When people gaze at the sky in late October to catch a better glimpse of Mars, it will continue a long-time fascination with the planet dating back to ancient times, a University of Michigan professor and author said.
Image: Mars in 2003, from the Hubble Space Telescope. Courtesy of NASA
Mars has been one focal point in astrology, astronomy, religion and popular culture for thousands of years, said Eric Rabkin, an English professor who wrote "Mars: A Tour of the Human Imagination."
People are fascinated with Mars’ unique color and movement," he said. "The color has been associated with bloody war—when ancient Mesopotamians, Greeks and Romans considered Mars as their god of war—and as the blood of life.
"All the planets, watched over time, move against the background of the fixed stars, but the two-Earth-year path of Mars marches backwards for about 70 days each cycle, fascinating observers from the beginning of history."
Known as the Red Planet, Mars has long been seen as a likely home to life like ours, usually hostile, Rabkin said. Mars is also a common setting for dreams and fiction, and the subject of numerous books, films and radio/television programs, he said.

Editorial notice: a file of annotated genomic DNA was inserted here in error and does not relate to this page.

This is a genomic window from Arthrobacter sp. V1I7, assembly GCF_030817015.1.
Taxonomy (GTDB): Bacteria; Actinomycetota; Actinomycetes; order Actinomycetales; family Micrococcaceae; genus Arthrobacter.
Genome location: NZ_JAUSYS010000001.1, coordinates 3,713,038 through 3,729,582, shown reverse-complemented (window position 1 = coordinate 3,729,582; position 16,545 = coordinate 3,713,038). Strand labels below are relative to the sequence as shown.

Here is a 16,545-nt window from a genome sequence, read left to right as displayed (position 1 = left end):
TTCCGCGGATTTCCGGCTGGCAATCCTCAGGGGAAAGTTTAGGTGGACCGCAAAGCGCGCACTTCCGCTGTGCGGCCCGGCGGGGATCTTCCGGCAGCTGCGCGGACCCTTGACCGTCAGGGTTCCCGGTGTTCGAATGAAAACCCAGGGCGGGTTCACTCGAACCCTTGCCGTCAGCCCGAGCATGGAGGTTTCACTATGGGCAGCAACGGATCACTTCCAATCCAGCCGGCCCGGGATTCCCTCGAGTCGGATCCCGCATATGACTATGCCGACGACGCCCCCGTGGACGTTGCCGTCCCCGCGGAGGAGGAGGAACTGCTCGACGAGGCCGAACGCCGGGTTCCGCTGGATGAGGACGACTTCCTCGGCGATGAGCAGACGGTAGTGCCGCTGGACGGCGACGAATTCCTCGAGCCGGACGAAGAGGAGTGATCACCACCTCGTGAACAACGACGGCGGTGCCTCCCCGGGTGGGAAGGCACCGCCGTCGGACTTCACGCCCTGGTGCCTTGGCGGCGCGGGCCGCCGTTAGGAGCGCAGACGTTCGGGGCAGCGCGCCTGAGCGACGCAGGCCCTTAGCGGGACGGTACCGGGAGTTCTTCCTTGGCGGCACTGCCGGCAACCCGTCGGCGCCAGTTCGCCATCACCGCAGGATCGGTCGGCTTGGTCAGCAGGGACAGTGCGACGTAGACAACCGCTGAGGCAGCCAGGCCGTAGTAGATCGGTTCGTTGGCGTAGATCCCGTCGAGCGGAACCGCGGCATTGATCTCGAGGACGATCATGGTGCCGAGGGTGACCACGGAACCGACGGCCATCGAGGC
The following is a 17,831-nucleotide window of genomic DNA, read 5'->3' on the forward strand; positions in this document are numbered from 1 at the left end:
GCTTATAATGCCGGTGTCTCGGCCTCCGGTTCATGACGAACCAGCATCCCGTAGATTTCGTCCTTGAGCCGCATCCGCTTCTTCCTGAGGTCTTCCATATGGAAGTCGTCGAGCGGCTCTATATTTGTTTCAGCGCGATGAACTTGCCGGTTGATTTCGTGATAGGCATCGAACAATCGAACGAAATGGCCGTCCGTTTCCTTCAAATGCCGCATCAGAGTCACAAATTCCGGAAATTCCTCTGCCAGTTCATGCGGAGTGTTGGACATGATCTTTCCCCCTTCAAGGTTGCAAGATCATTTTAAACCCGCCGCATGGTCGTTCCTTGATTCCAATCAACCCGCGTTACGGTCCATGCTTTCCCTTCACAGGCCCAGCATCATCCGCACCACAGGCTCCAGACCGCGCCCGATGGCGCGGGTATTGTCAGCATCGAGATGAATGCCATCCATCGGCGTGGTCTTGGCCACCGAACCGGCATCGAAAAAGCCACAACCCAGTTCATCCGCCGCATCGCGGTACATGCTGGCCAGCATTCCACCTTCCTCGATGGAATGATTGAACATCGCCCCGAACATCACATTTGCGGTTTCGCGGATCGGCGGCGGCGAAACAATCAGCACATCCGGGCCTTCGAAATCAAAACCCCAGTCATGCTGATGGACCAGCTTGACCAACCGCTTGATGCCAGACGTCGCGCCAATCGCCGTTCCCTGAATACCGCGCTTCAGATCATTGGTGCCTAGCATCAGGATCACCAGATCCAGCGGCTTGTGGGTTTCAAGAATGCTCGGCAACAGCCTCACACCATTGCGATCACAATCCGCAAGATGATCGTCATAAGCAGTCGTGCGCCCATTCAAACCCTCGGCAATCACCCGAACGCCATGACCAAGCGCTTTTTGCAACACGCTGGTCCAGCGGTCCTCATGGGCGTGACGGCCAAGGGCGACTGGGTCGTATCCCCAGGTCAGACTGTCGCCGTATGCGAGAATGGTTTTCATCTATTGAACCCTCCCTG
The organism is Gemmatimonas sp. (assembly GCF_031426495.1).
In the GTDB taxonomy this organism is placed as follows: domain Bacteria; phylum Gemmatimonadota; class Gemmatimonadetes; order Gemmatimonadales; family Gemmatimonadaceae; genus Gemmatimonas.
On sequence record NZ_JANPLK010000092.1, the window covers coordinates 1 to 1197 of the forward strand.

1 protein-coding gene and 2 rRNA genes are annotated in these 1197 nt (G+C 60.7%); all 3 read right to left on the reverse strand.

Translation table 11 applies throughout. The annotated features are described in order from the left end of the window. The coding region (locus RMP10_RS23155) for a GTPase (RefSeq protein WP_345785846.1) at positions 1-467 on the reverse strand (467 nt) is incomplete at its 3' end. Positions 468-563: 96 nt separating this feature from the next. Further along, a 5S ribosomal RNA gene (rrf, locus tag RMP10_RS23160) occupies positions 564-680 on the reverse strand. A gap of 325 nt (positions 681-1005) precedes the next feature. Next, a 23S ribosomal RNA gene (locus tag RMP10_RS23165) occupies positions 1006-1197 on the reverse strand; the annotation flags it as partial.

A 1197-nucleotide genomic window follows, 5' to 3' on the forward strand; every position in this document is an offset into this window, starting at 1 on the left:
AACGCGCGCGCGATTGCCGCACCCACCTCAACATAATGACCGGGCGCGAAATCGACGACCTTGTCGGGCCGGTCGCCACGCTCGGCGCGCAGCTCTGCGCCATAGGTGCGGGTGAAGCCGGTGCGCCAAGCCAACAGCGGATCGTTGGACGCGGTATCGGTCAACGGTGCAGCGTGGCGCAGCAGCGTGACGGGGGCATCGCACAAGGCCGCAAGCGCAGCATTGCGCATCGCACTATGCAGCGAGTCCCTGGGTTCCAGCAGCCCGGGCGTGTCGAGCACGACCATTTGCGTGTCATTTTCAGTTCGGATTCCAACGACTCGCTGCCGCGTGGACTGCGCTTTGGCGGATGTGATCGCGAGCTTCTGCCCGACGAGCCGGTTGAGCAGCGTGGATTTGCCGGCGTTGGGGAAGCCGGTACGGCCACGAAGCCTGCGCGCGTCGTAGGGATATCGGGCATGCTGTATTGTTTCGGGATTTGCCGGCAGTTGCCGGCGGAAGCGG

Rabkin writes about how the scientific and cultural imagination of Mars has changed over many years, beginning with the astronomical connection of Ares, the Greek god of war. In recent years, public comments about the planet—which Rabkin described as "NASA-fication"—has resulted in some people considering the planet as an eighth continent of Earth, he said.
Sky watchers can view a brighter Mars, as it converges closer to Earth at 43.1 million miles (69 million kilometers) around 10:19 p.m. EST on Oct. 29. To the unaided eye, Mars will look like a bright red star, a pinprick of light. The last encounter with Mars occurred two years ago, on Aug. 27, 2003—the closest in recorded history as the distance between Mars and Earth shrunk to 34.7 million miles (56 million kilometers), NASA reported.
"With Mars vivid in our skies, expect some to use this moment to excite public support for space exploration," he said.
Source: University of Michigan
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